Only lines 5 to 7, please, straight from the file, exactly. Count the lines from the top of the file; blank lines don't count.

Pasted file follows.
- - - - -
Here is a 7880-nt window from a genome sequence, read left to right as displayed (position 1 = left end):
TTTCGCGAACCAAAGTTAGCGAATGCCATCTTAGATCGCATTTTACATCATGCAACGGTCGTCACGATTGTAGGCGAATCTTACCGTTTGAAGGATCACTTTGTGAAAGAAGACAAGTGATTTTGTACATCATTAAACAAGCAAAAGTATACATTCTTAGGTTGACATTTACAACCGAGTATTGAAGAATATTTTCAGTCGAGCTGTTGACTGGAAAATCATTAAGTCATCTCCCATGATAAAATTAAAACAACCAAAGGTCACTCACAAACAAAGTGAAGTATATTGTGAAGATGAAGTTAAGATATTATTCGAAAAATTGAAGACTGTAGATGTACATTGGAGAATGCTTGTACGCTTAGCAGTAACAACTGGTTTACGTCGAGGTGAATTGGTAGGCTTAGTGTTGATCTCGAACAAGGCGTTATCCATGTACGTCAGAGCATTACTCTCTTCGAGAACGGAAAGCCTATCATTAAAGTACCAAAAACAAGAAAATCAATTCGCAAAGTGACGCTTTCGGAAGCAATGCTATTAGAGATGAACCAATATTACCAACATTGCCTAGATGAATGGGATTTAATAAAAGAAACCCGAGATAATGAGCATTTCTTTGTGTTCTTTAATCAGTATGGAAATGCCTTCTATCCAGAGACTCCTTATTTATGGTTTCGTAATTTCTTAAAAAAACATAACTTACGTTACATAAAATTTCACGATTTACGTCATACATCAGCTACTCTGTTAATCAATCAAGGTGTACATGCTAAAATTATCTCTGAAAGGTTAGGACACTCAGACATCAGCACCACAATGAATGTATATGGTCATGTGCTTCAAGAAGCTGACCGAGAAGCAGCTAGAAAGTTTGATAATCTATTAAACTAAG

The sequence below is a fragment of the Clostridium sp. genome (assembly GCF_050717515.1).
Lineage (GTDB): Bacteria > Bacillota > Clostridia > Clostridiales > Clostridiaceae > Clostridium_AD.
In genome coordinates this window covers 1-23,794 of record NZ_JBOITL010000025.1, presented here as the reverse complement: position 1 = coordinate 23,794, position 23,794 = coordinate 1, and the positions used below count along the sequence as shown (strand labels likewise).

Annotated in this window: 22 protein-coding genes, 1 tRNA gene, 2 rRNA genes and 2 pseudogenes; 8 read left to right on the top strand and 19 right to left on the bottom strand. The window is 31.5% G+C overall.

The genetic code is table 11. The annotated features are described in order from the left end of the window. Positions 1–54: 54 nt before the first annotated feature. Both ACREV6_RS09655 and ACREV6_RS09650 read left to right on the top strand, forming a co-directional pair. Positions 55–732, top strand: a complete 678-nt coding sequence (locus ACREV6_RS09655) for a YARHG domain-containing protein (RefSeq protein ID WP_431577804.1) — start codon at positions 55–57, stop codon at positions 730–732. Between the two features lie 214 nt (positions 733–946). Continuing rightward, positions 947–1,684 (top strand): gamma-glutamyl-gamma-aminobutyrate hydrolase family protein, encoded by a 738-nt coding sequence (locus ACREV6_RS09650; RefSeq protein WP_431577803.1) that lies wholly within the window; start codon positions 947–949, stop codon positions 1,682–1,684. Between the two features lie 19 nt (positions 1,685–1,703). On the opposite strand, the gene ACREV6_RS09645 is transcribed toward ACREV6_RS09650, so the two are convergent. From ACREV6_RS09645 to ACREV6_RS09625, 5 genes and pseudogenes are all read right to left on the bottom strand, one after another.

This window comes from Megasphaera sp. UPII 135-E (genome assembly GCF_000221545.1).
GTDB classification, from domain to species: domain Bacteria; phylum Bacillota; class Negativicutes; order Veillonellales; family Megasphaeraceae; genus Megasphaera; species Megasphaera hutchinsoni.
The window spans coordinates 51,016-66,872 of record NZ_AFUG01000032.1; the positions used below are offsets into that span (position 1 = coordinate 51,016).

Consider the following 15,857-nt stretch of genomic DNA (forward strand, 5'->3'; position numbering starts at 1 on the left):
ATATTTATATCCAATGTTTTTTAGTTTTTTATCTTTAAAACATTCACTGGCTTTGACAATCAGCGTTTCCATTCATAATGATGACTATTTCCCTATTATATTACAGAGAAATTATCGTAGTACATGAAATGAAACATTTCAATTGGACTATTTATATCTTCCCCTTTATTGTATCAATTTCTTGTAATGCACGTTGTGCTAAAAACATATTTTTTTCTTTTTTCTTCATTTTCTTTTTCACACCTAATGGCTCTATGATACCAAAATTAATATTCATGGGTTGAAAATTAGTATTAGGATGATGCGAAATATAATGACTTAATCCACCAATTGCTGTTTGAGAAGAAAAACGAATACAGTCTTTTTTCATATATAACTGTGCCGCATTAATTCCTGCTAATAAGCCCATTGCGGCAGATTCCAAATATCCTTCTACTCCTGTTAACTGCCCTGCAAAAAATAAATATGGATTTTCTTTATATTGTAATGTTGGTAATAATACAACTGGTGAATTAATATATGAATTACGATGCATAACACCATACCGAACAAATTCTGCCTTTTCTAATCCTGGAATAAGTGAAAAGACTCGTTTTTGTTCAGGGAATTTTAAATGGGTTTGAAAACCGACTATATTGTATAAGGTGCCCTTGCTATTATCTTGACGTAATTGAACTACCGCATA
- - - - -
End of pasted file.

In genome coordinates this window covers 1-23,794 of record NZ_JBOITL010000025.1, presented here as the reverse complement: position 1 = coordinate 23,794, position 23,794 = coordinate 1, and the positions used below count along the sequence as shown (strand labels likewise).

Annotated in this window: 22 protein-coding genes, 1 tRNA gene, 2 rRNA genes and 2 pseudogenes; 8 read left to right on the top strand and 19 right to left on the bottom strand. The window is 31.5% G+C overall.

The genetic code is table 11. The annotated features are described in order from the left end of the window. Positions 1–54: 54 nt before the first annotated feature. Both ACREV6_RS09655 and ACREV6_RS09650 read left to right on the top strand, forming a co-directional pair. Positions 55–732, top strand: a complete 678-nt coding sequence (locus ACREV6_RS09655) for a YARHG domain-containing protein (RefSeq protein ID WP_431577804.1) — start codon at positions 55–57, stop codon at positions 730–732. Between the two features lie 214 nt (positions 733–946). Continuing rightward, positions 947–1,684 (top strand): gamma-glutamyl-gamma-aminobutyrate hydrolase family protein, encoded by a 738-nt coding sequence (locus ACREV6_RS09650; RefSeq protein WP_431577803.1) that lies wholly within the window; start codon positions 947–949, stop codon positions 1,682–1,684. Between the two features lie 19 nt (positions 1,685–1,703). On the opposite strand, the gene ACREV6_RS09645 is transcribed toward ACREV6_RS09650, so the two are convergent. From ACREV6_RS09645 to ACREV6_RS09625, 5 genes and pseudogenes are all read right to left on the bottom strand, one after another.